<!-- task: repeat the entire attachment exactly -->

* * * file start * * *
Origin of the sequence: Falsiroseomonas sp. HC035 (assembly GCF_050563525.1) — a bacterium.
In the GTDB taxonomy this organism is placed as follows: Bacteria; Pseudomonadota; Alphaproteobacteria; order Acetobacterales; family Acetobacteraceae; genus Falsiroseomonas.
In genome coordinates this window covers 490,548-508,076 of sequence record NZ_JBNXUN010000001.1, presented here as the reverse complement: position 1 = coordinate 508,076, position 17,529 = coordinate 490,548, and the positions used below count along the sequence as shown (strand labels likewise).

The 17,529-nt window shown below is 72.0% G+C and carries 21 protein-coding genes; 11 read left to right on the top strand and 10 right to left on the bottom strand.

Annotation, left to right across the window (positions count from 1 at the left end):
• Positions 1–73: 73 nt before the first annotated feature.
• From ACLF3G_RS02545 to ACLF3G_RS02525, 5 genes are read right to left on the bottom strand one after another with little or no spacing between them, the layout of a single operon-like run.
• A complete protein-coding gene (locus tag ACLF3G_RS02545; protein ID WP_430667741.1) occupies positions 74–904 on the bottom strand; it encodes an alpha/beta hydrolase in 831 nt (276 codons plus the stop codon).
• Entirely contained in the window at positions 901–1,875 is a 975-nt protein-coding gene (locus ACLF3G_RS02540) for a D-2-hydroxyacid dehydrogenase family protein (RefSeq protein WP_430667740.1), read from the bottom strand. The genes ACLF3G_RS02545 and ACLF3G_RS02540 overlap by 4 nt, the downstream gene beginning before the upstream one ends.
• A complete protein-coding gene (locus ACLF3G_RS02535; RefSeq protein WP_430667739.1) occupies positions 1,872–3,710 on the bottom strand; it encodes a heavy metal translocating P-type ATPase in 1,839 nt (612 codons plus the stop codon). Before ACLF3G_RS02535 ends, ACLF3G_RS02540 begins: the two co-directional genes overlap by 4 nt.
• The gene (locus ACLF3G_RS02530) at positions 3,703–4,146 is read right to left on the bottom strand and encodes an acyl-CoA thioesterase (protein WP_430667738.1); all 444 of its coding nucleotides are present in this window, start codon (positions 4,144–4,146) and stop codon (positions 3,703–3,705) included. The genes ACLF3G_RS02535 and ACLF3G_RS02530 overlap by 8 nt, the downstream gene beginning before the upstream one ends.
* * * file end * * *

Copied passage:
Origin of the sequence: Falsiroseomonas sp. HC035 (assembly GCF_050563525.1) — a bacterium.
In the GTDB taxonomy this organism is placed as follows: Bacteria; Pseudomonadota; Alphaproteobacteria; order Acetobacterales; family Acetobacteraceae; genus Falsiroseomonas.
In genome coordinates this window covers 490,548-508,076 of sequence record NZ_JBNXUN010000001.1, presented here as the reverse complement: position 1 = coordinate 508,076, position 17,529 = coordinate 490,548, and the positions used below count along the sequence as shown (strand labels likewise).

The 17,529-nt window shown below is 72.0% G+C and carries 21 protein-coding genes; 11 read left to right on the top strand and 10 right to left on the bottom strand.

Annotation, left to right across the window (positions count from 1 at the left end):
• Positions 1–73: 73 nt before the first annotated feature.
• From ACLF3G_RS02545 to ACLF3G_RS02525, 5 genes are read right to left on the bottom strand one after another with little or no spacing between them, the layout of a single operon-like run.
• A complete protein-coding gene (locus tag ACLF3G_RS02545; protein ID WP_430667741.1) occupies positions 74–904 on the bottom strand; it encodes an alpha/beta hydrolase in 831 nt (276 codons plus the stop codon).
• Entirely contained in the window at positions 901–1,875 is a 975-nt protein-coding gene (locus ACLF3G_RS02540) for a D-2-hydroxyacid dehydrogenase family protein (RefSeq protein WP_430667740.1), read from the bottom strand. The genes ACLF3G_RS02545 and ACLF3G_RS02540 overlap by 4 nt, the downstream gene beginning before the upstream one ends.
• A complete protein-coding gene (locus ACLF3G_RS02535; RefSeq protein WP_430667739.1) occupies positions 1,872–3,710 on the bottom strand; it encodes a heavy metal translocating P-type ATPase in 1,839 nt (612 codons plus the stop codon). Before ACLF3G_RS02535 ends, ACLF3G_RS02540 begins: the two co-directional genes overlap by 4 nt.
• The gene (locus ACLF3G_RS02530) at positions 3,703–4,146 is read right to left on the bottom strand and encodes an acyl-CoA thioesterase (protein WP_430667738.1); all 444 of its coding nucleotides are present in this window, start codon (positions 4,144–4,146) and stop codon (positions 3,703–3,705) included. The genes ACLF3G_RS02535 and ACLF3G_RS02530 overlap by 8 nt, the downstream gene beginning before the upstream one ends.